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India's Reform Gains Credibility

The government finally makes moves to recharge the economy
Finance Minister Palaniappan Chidambaram
Finance Minister Palaniappan ChidambaramPhotograph by Prakesh Singh/Getty Images

Pitching India is no longer a chore for Rajiv Anand, the chief executive of Axis Asset Management, a Mumbai-based money manager that oversees $1.9 billion. Until recently, Anand struggled to persuade would-be investors turned off by corruption scandals, political paralysis, and the slowing economy to give India a chance. A series of power failures in July that plunged hundreds of millions of Indians into darkness didn’t help. Nor did warnings of impending downgrades to the country’s credit rating, which stands just one notch above junk. “Trying to sell the India story just didn’t resonate,” Anand says. “Nobody wanted to hear it.”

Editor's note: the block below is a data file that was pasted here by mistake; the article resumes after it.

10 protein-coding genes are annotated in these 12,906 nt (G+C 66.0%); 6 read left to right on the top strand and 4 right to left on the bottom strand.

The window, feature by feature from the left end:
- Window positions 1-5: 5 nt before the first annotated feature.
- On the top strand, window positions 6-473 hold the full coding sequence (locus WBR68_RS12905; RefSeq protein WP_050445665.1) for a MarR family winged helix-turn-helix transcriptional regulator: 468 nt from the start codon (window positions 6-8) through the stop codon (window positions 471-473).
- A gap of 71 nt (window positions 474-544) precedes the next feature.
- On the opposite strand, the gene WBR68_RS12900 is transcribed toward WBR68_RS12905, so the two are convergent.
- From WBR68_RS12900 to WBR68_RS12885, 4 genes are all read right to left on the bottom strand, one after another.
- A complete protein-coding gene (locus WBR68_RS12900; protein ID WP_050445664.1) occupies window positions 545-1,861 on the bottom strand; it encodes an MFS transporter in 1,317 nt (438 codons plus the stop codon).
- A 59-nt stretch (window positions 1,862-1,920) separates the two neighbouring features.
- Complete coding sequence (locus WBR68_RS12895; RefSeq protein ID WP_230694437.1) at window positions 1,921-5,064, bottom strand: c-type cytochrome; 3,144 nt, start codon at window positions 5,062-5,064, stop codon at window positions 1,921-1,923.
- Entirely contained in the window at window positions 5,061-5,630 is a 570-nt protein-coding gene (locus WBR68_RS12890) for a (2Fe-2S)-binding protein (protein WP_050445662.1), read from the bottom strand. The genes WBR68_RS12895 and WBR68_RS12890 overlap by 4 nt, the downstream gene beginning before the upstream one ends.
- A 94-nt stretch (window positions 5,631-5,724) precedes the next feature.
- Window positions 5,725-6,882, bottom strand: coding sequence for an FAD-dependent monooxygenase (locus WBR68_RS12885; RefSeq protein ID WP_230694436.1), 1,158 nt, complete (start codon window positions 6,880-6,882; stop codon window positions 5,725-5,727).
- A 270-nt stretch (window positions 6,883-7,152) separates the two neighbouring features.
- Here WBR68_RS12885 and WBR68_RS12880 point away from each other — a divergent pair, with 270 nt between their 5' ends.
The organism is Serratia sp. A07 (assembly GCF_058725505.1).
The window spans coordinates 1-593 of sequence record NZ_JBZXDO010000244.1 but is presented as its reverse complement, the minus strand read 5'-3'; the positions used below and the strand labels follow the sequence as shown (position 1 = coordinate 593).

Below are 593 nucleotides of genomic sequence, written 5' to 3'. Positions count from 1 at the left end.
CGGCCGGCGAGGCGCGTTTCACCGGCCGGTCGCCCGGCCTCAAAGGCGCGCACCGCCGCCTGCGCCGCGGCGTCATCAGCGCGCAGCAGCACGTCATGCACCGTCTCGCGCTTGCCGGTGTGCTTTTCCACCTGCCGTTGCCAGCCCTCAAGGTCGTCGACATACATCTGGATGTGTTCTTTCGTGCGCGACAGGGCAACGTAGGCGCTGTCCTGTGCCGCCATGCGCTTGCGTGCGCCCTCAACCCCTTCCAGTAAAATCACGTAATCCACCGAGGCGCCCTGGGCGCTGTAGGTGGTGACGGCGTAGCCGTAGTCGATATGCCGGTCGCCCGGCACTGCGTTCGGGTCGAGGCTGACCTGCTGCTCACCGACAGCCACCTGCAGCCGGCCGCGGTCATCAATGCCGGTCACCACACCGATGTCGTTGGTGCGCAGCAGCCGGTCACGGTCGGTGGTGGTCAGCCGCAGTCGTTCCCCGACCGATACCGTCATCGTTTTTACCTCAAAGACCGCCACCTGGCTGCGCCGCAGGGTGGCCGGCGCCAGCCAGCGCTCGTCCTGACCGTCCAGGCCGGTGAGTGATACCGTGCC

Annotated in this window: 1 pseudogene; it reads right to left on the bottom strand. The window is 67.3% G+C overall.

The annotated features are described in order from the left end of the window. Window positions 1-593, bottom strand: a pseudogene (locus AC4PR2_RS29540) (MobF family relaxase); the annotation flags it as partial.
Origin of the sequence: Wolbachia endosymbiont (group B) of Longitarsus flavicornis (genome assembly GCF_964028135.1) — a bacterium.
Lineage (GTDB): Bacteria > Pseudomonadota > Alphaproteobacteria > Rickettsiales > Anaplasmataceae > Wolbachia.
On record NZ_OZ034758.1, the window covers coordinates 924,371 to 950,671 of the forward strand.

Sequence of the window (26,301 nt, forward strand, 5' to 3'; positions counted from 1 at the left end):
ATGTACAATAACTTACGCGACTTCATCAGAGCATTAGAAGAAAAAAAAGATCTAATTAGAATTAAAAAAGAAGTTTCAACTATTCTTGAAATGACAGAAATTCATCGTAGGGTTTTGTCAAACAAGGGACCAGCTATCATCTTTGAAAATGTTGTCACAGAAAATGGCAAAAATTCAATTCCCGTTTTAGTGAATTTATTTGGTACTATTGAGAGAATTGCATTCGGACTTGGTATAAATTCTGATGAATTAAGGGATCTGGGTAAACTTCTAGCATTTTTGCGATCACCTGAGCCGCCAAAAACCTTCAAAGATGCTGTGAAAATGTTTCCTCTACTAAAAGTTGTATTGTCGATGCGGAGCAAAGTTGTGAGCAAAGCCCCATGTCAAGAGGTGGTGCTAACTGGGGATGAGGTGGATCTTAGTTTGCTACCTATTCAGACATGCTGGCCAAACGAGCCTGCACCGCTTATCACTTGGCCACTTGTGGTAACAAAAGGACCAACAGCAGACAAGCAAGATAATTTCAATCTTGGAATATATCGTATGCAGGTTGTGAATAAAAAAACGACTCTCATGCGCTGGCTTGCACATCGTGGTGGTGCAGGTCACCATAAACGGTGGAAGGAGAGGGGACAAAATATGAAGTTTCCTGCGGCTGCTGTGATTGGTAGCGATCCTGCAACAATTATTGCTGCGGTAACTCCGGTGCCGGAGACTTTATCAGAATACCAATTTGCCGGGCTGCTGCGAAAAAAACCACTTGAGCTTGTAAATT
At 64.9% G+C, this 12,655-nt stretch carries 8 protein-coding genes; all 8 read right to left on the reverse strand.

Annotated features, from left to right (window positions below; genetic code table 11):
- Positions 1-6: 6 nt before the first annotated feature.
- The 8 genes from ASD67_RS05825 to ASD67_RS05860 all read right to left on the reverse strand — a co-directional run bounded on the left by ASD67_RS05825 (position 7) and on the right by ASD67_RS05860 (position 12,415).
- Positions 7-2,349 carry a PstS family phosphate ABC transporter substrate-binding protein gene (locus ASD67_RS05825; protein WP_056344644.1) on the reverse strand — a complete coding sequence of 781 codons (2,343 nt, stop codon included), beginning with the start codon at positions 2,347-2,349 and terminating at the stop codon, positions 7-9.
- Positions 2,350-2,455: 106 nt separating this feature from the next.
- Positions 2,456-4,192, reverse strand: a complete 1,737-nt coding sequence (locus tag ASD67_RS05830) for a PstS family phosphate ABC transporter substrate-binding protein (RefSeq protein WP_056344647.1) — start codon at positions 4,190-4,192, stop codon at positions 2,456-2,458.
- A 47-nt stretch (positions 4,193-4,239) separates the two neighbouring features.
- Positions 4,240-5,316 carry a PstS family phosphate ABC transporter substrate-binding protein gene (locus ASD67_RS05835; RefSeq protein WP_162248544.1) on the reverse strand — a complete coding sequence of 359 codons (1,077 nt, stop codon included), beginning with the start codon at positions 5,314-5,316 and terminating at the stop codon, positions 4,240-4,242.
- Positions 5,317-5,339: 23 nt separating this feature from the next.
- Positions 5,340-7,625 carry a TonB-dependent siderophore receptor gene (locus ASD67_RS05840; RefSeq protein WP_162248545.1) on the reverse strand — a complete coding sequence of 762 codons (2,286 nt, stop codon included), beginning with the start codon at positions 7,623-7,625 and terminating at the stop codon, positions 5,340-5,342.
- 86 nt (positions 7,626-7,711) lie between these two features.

Then, starting in September, Prime Minister Manmohan Singh and his new team of economic advisers led by Finance Minister Palaniappan Chidambaram unveiled proposals to ease restrictions that bar foreign companies from operating freely in broadcasting, insurance, and other industries. To burnish the government’s reformist credentials, Singh reshuffled his cabinet at the end of October, replacing about a third of his ministers. The moves have lifted the spirits of investors who have watched Asia’s third-largest economy sputter. Growth was 5.5 percent in the second quarter, down from 8 percent in the same quarter last year. “We’ve regained some of that credibility,” says Anand.